Friday, December 17, 1999

Panel underestimates
growth in tax revenues

By Bruce Dunford
Associated Press


State administrators and lawmakers putting together Hawaii's supplemental budget have about $15 million more to spend.

The state Council on Revenues on Thursday revised slightly upwards its estimated growth in tax revenues for the fiscal year beginning next June 30.

The panel of economists pointed to increases in the overall economy, visitor spending, construction activity and personal income in predicting revenues will grow 2.9 percent, or $87 million, from last year.

In September, the council had forecast 2.4 percent growth, or $72 million.

Each percentage point in growth is worth about $30 million. Since the new figure is a half-percent increase, it amounts to $15 million more.

The council, however, didn't change its prior forecast that revenues in the current fiscal year will be down 1.1 percent, or $33 million, from last year. That decline is attributed to personal income tax rate cuts approved last year.

However, revenues through the first five months of the fiscal year are running 1.7 percent ahead of the same period last year, the state Department of Taxation said.

The tax take in November was up 12.7 percent, or about $28 million, over November 1998, led by a 9.4 percent, or about $12 million, jump in general excise and use taxes, which represent more than half of total general fund tax revenues and reflect the state's business activity.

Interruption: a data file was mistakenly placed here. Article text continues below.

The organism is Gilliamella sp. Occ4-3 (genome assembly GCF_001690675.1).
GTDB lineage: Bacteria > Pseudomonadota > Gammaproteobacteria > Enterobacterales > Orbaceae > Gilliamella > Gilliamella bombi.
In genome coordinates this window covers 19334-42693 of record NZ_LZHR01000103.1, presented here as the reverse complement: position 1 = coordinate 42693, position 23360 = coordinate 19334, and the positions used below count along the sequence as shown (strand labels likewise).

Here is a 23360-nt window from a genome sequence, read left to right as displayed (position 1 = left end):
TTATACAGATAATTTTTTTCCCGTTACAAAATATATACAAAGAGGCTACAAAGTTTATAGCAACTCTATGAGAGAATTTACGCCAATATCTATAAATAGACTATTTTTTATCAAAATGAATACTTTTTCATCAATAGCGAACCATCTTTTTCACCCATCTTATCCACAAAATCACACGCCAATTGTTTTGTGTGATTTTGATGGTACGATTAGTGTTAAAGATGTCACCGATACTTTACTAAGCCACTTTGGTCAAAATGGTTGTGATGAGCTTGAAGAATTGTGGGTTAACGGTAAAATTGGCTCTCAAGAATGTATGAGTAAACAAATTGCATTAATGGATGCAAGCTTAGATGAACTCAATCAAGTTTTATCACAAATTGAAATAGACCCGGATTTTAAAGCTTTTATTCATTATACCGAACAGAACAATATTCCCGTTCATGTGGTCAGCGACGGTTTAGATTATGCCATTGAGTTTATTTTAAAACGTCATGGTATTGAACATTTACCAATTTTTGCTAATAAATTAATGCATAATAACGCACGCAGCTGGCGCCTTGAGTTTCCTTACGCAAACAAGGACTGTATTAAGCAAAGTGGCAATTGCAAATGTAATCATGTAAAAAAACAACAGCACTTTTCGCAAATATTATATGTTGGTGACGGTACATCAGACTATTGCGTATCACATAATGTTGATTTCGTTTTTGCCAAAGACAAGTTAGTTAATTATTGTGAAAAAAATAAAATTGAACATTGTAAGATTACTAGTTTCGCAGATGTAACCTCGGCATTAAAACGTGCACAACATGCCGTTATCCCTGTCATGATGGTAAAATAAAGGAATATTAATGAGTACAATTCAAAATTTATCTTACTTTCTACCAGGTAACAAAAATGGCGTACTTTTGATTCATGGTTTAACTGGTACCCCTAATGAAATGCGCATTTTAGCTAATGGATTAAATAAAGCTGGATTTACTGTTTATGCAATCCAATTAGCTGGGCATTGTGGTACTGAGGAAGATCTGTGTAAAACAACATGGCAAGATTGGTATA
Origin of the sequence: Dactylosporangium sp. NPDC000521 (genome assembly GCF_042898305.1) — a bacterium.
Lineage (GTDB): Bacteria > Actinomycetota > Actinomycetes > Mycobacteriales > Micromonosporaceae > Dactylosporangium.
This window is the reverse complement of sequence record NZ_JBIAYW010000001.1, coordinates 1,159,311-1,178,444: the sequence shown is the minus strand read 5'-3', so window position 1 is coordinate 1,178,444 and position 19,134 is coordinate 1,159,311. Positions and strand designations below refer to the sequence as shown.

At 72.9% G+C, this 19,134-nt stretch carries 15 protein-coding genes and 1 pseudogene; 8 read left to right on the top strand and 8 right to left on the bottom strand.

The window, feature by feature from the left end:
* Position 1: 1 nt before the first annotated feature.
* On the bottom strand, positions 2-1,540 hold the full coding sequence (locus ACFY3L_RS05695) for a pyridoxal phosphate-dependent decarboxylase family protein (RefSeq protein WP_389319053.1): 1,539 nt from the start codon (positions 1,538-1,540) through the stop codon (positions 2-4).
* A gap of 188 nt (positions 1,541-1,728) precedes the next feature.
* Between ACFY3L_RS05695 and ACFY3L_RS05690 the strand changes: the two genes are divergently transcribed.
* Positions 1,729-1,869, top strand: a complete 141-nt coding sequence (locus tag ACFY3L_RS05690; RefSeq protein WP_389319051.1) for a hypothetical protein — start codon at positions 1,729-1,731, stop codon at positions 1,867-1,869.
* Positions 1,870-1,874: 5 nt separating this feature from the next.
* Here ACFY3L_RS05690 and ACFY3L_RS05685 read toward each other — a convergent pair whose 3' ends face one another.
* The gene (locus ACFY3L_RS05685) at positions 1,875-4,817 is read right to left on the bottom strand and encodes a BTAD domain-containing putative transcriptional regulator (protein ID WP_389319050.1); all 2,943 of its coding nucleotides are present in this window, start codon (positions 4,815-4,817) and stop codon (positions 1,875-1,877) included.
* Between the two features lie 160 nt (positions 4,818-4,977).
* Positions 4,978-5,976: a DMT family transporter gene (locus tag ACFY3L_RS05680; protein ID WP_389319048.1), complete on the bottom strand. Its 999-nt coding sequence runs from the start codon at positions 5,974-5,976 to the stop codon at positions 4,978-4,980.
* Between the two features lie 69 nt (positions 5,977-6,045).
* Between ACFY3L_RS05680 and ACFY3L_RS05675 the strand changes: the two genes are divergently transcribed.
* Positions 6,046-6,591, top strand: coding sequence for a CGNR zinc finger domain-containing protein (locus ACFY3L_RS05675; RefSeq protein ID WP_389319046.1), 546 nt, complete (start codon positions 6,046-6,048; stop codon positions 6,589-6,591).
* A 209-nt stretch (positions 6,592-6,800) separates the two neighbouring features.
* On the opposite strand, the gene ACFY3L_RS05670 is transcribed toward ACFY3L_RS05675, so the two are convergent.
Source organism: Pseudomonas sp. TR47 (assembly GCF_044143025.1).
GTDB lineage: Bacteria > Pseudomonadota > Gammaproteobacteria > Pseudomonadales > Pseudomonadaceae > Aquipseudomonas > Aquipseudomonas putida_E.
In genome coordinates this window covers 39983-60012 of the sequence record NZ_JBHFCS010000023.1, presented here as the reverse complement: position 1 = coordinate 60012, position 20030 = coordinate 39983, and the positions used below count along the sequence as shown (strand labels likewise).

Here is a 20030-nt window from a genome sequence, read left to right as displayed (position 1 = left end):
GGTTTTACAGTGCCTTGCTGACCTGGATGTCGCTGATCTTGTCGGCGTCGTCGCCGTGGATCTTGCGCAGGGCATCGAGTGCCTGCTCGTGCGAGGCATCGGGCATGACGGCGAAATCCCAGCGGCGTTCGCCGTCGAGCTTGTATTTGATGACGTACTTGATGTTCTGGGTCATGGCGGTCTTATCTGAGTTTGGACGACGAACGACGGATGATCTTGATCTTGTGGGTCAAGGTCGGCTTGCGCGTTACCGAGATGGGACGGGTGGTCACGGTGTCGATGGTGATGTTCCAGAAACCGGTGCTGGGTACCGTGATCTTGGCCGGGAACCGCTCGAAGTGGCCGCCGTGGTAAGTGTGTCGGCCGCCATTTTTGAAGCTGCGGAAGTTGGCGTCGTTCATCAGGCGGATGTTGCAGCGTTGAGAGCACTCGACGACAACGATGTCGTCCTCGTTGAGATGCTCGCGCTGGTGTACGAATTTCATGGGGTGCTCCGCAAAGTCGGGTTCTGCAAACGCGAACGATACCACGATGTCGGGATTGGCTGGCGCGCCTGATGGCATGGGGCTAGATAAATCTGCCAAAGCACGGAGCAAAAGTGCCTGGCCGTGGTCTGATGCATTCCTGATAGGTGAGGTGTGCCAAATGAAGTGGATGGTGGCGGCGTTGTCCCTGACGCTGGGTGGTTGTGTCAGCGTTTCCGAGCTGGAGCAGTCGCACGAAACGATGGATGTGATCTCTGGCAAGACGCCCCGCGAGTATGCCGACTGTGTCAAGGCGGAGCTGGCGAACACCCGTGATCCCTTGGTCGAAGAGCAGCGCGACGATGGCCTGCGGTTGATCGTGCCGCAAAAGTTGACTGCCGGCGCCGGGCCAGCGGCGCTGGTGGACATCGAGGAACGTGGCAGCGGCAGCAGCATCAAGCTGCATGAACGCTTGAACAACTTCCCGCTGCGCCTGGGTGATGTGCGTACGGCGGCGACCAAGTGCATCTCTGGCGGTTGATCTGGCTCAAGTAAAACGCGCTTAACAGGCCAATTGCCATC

Pearl Iboshi, the state's economist and a member of the council, told her colleagues that preliminary figures indicate strong tourism figures in November with an end to the decline in eastbound visitors from Asia.

But council member Paul Brewbaker of the Bank of Hawaii said the November gains likely will be offset by a slump in December tourism, thanks to Y2K concerns that are curbing travel and higher holiday rates posted by overoptimistic hotel and resort managers.

The state administration and lawmakers are required by law to consider the council's official revenue forecast in determining the size of the state's budget.

The Legislature last May approved a $12 billion, two-year budget which was approved by Gov. Ben Cayetano.

When the 2000 session convenes Jan. 19, lawmakers will consider supplements and changes to that budget.

State Director of Finance Neal Miyahira said he will submit the administration's proposed supplemental budget to the Legislature on Monday, which is the deadline set by state law.

E-mail to City Desk

Text Site Directory:
[News] [Business] [Features] [Sports] [Editorial] [Do It Electric!]
[Classified Ads] [Search] [Subscribe] [Info] [Letter to Editor]
[Stylebook] [Feedback]

© 1999 Honolulu Star-Bulletin